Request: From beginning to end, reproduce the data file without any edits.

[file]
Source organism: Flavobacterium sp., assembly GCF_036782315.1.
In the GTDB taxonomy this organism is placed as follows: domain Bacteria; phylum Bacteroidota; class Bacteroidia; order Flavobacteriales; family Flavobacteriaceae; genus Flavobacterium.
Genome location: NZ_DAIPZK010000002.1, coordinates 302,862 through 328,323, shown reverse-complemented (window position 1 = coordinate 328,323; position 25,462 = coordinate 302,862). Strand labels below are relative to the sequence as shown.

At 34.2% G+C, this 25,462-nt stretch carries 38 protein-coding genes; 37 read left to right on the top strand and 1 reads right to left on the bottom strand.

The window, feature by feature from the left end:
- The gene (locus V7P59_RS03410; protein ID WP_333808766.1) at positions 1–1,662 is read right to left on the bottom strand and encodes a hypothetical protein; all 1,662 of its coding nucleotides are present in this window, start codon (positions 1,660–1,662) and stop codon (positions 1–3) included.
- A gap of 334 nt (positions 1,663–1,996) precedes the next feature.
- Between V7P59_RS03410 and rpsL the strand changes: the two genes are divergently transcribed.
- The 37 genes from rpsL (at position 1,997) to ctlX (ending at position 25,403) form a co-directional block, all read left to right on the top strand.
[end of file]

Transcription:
Source organism: Flavobacterium sp., assembly GCF_036782315.1.
In the GTDB taxonomy this organism is placed as follows: domain Bacteria; phylum Bacteroidota; class Bacteroidia; order Flavobacteriales; family Flavobacteriaceae; genus Flavobacterium.
Genome location: NZ_DAIPZK010000002.1, coordinates 302,862 through 328,323, shown reverse-complemented (window position 1 = coordinate 328,323; position 25,462 = coordinate 302,862). Strand labels below are relative to the sequence as shown.

At 34.2% G+C, this 25,462-nt stretch carries 38 protein-coding genes; 37 read left to right on the top strand and 1 reads right to left on the bottom strand.

The window, feature by feature from the left end:
- The gene (locus V7P59_RS03410; protein ID WP_333808766.1) at positions 1–1,662 is read right to left on the bottom strand and encodes a hypothetical protein; all 1,662 of its coding nucleotides are present in this window, start codon (positions 1,660–1,662) and stop codon (positions 1–3) included.
- A gap of 334 nt (positions 1,663–1,996) precedes the next feature.
- Between V7P59_RS03410 and rpsL the strand changes: the two genes are divergently transcribed.
- The 37 genes from rpsL (at position 1,997) to ctlX (ending at position 25,403) form a co-directional block, all read left to right on the top strand.